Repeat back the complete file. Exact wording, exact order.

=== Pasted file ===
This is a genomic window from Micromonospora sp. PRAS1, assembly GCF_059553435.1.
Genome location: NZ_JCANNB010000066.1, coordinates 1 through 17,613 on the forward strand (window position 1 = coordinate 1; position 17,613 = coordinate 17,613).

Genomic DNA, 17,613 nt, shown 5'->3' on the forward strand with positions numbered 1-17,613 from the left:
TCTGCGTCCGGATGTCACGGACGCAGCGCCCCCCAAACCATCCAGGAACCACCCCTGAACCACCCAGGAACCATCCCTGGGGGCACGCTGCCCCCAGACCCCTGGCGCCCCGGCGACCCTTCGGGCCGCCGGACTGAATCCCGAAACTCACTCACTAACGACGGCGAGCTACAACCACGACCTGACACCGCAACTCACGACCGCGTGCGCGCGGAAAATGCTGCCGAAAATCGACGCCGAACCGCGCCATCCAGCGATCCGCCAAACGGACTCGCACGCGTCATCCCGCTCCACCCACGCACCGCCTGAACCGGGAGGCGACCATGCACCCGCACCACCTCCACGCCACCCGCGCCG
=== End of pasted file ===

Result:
This is a genomic window from Micromonospora sp. PRAS1, assembly GCF_059553435.1.
Genome location: NZ_JCANNB010000066.1, coordinates 1 through 17,613 on the forward strand (window position 1 = coordinate 1; position 17,613 = coordinate 17,613).

Genomic DNA, 17,613 nt, shown 5'->3' on the forward strand with positions numbered 1-17,613 from the left:
TCTGCGTCCGGATGTCACGGACGCAGCGCCCCCCAAACCATCCAGGAACCACCCCTGAACCACCCAGGAACCATCCCTGGGGGCACGCTGCCCCCAGACCCCTGGCGCCCCGGCGACCCTTCGGGCCGCCGGACTGAATCCCGAAACTCACTCACTAACGACGGCGAGCTACAACCACGACCTGACACCGCAACTCACGACCGCGTGCGCGCGGAAAATGCTGCCGAAAATCGACGCCGAACCGCGCCATCCAGCGATCCGCCAAACGGACTCGCACGCGTCATCCCGCTCCACCCACGCACCGCCTGAACCGGGAGGCGACCATGCACCCGCACCACCTCCACGCCACCCGCGCCG